New MSU Trustee plans to review withheld Nassar documents

Published: Dec. 13, 2019 at 4:18 PM EST
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Michigan State University's newest trustee, Renee Knake, is jumping right into the middle of the school's biggest controversy, planning to review thousands of documents from the Larry Nassar scandal.

Survivors of former MSU sport’s doctor Larry Nassar’s sexual abuse addressed the Board of Trustees on Friday renewing their call for transparency.

"Over and over we have just asked for accountability and transparency and the fact that they invited the AG into the university, and then refused to turn over the documents. I mean what are they hiding," said Amanda Thomashow, who is a Nassar survivor.

For months, the group has asked the university to release around 6,000 pages of documents that MSU says are protected by the attorney-client privilege.

Now, Thomashow hopes Knake will act.

"Renee, I'm excited to see you on this board. I hope we can work together, sorry we're meeting this way," Thomashow said during the meeting.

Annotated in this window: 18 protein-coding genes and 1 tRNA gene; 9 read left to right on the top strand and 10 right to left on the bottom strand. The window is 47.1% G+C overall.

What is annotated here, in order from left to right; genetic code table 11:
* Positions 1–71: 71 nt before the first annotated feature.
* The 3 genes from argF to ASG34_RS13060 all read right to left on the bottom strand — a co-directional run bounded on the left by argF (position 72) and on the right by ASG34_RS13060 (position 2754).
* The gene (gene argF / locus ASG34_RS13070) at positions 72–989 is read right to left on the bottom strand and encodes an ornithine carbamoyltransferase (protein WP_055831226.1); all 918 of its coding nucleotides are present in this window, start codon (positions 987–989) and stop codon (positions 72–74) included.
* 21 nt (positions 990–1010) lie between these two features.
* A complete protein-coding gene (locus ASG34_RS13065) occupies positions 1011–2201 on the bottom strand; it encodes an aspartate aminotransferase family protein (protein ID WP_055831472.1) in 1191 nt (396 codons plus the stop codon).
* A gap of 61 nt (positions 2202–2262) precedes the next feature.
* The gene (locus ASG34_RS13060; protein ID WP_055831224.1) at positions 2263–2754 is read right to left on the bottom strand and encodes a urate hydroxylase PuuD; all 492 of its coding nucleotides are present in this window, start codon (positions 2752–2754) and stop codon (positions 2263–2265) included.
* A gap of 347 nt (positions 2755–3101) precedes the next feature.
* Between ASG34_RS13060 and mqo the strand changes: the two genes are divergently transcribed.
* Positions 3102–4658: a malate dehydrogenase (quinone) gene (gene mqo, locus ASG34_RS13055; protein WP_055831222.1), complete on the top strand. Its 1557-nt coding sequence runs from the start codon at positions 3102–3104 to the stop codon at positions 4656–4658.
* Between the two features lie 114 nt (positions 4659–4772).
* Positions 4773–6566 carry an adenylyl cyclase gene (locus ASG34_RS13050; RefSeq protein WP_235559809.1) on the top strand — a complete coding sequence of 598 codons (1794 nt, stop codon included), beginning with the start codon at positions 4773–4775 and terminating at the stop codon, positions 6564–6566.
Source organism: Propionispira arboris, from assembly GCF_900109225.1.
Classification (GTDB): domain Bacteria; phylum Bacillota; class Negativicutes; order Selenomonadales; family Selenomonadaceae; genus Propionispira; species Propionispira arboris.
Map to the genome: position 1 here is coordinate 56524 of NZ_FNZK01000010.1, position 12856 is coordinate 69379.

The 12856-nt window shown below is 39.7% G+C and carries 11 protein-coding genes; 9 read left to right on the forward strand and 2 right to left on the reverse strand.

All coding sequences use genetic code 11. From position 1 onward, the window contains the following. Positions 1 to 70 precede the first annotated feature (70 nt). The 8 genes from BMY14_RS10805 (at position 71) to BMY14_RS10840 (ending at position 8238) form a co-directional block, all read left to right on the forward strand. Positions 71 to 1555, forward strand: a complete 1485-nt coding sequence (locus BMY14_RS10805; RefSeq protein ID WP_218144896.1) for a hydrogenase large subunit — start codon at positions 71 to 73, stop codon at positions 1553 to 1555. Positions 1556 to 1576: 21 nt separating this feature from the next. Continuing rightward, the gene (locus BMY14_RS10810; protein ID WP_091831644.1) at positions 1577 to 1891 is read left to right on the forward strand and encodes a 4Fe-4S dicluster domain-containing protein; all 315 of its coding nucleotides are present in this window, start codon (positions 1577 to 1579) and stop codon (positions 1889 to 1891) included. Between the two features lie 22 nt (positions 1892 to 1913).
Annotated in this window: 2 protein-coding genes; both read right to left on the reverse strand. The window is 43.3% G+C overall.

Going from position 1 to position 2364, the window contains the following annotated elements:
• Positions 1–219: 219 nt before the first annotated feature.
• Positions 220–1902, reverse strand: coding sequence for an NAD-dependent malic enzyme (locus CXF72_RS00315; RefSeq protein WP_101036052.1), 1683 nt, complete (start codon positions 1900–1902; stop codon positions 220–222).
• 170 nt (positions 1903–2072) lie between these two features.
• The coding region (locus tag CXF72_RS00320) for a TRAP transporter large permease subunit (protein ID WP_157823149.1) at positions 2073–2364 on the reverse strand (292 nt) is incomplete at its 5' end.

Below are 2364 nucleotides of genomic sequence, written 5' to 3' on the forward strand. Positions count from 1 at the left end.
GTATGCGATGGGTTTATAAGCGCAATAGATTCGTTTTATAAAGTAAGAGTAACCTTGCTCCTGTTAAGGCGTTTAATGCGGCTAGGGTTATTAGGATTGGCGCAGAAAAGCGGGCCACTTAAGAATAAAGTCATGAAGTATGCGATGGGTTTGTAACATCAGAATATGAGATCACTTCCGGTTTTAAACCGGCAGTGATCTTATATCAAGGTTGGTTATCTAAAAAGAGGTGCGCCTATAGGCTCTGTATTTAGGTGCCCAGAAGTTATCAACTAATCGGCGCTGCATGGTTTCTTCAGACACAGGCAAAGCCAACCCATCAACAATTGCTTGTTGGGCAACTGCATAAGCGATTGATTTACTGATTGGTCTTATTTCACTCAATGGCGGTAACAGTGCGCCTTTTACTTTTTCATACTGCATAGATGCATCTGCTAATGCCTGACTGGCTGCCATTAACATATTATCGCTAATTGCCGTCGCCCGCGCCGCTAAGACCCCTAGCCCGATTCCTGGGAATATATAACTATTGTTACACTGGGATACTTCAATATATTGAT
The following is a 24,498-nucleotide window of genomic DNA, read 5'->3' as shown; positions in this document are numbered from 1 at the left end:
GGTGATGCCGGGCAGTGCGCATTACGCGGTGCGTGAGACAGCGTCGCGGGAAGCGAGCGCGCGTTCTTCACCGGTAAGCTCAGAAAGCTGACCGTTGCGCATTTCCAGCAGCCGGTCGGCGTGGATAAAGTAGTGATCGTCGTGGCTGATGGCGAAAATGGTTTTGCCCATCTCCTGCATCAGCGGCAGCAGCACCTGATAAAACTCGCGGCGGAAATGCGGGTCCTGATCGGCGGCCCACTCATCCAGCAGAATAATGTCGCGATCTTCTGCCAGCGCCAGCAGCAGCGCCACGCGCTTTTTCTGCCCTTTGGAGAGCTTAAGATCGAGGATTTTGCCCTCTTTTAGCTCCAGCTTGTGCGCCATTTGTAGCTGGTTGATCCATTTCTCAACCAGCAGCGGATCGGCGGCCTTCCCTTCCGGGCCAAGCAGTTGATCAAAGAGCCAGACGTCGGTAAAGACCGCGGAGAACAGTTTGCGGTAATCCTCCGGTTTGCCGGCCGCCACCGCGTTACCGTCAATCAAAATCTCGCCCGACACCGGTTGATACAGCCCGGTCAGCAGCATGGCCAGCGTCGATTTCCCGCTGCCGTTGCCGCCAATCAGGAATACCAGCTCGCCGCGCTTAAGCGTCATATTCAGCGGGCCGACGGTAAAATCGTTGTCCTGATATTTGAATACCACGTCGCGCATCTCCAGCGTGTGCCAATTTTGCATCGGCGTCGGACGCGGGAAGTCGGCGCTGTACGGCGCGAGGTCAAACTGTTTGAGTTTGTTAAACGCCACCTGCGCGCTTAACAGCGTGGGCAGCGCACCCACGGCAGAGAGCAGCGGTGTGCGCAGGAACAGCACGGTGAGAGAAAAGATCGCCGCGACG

Knake says she will look into those documents.

"Next week, I will begin personally reviewing the privileged documents from the Nassar investigation. When I see those materials with my own eyes, I will have an informed basis to make recommendations about how they should be handled," said Knake.

If Knake’s recommendation is that those documents should be turned over, Board President Dianne Byrum says that's a conversation the board will have.

"I don't want to pre-judge what the board will decide, but the entire issue of the privileged documents has been one that we've had legitimate disagreements on," said Byrum.

Knake will also attend trauma communication and practice training. She invited the rest of the board to join her.

"We are all here to make Michigan State a more inclusive, diverse, impactful and safe university for students, alumni, faculty, and staff. An important aspect of this is how the university addresses the harms suffered by survivors of Larry Nassar's calculated abuse as well as the sexual misconduct that continues on this campus today," said Knake.

Knake replaces Nancy Schlichting, who resigned back in October.

Knake will serve the rest of her term which ends in 2023.

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